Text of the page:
Now for some bad news on the 39th Annual Specialty Equipment Market Association – this show is not open to the public. This is a trade show meaning that only those folks in the business can come and play! SEMA made a point this year of warning folks that they were cracking down on their credentials and making sure that voyeurs weren’t part of the 100,000 folks parading through the halls this year. But perhaps you can find a friendly shop will to sponsor you for the 2007 that will be held in Las Vegas from October 30 – November 2, 2007. For more info check out www.semashow.com. If you preregister the show costs only $15 while walk up attendees wait in long lines and pay $50.

For me, the 39th Annual Specialty Equipment Market Association was a blast and I look forward to again covering this spectacular event next year for the 40th milestone marker.

Copperstate 1000

Copperstate 1000 by Mark C. Bach

What to do after you buy a collector car? Why you drive them of course! And if you have some free time (and money) you might even go out with others on a rally like the Bell Lexus Copperstate 1000. For 20 years the Copperstate 1000 has been held within the State of Arizona to allow select owners a chance to take their rides out for a spin around the state and enjoy some spectacular scenery and friendship. For four days this April, the rally toured the state with a squad of Arizona Department of Public Safety motorcycle cops as escorts and a flat bed tow truck bringing up the rear. They even have a cargo truck to transport the extra luggage and spare parts that won’t fit in some of these cars.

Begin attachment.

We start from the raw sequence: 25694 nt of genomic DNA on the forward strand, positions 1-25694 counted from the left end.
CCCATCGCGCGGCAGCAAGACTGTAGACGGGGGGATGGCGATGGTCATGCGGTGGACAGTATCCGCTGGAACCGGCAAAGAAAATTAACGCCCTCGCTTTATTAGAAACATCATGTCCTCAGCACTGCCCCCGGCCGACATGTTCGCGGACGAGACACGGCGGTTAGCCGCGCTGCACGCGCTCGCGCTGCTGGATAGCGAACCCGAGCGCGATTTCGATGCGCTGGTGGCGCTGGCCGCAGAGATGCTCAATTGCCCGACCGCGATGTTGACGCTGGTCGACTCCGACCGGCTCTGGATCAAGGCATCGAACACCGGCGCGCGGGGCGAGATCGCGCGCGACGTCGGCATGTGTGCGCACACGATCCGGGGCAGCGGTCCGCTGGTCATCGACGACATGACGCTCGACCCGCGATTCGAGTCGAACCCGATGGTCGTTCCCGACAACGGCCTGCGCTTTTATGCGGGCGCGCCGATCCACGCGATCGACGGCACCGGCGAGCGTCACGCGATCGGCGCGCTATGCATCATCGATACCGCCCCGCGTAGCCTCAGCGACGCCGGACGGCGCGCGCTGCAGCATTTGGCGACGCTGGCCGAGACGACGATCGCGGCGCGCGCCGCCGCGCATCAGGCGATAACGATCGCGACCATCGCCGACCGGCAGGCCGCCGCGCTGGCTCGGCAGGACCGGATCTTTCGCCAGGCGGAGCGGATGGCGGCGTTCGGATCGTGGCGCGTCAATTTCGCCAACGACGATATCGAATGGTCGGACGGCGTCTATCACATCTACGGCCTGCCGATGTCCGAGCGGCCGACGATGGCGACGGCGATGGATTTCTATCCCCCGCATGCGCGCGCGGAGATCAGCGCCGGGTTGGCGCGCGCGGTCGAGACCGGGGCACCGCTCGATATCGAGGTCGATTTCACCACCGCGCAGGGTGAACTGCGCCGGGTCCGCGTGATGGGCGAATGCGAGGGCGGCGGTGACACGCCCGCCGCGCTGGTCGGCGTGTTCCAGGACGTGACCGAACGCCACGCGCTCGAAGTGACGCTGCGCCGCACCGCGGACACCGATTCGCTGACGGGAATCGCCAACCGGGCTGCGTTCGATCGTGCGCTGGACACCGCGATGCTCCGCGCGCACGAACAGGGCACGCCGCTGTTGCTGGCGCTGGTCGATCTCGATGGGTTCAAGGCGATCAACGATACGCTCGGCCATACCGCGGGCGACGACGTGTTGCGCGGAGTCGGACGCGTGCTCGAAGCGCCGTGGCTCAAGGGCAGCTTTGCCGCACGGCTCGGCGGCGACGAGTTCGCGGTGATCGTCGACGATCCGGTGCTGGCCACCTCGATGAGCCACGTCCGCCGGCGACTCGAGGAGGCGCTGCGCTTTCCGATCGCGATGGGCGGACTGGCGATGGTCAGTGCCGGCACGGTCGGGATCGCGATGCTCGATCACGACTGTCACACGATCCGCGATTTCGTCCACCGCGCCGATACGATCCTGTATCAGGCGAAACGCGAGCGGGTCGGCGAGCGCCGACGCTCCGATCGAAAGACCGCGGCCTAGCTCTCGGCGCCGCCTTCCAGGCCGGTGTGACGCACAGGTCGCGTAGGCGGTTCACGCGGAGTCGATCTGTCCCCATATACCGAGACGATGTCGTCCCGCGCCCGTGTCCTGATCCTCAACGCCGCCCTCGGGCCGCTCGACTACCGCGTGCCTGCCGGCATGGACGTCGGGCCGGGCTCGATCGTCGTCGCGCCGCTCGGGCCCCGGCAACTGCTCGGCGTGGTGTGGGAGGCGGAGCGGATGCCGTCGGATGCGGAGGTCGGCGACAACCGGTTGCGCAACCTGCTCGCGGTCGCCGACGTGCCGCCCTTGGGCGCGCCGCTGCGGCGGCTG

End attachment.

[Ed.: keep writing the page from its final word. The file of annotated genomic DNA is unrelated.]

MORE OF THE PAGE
This year the rally left from Tempe, Arizona on April 11, 2010. The public could cheer them on as they left the staging grounds of a local ball field (idle after baseball spring training). This might be the only chance to see and hear one of these exotics on the open road. Typically the Copperstate 1000 brings out a lot of European sports cars plus some pure American muscle. This year they even had a classic yellow Mini Cooper entered. While the rally does have a competition within it, the atmosphere is more collegial. Some folks can be even spotted applying their vinyl rally decals on their cars the day of the event. Most drivers have folks in the “co-pilot” seat and this year’s trend was pin striping the names of the drivers and passenger on the door sills.

Cars have to be 1973 or older, pass a mechanical inspection and be insured. This is not a race to the finish line (like the legendary Cannonball Rally) so drivers are warned to obey all traffic speed limits and regulations. The entry fee is a steep $5,500 but includes meals and lodging for two for the full rally.

In addition to the rally participants, the promoters set aside some close parking spots for 300 + local car aficionados who bring out their own collector cars for an impromptu, unorganized car show. After all how often can you find a Fiat van driven on the local streets?

The proceeds are used to support a local charity. Check out www.copperstate1000.com for the route they used this year and some photos from past events. It’s always nice to see classic cars being driven and not just stored in some private garage, out of sight of the drooling public.

See ya’ on the road.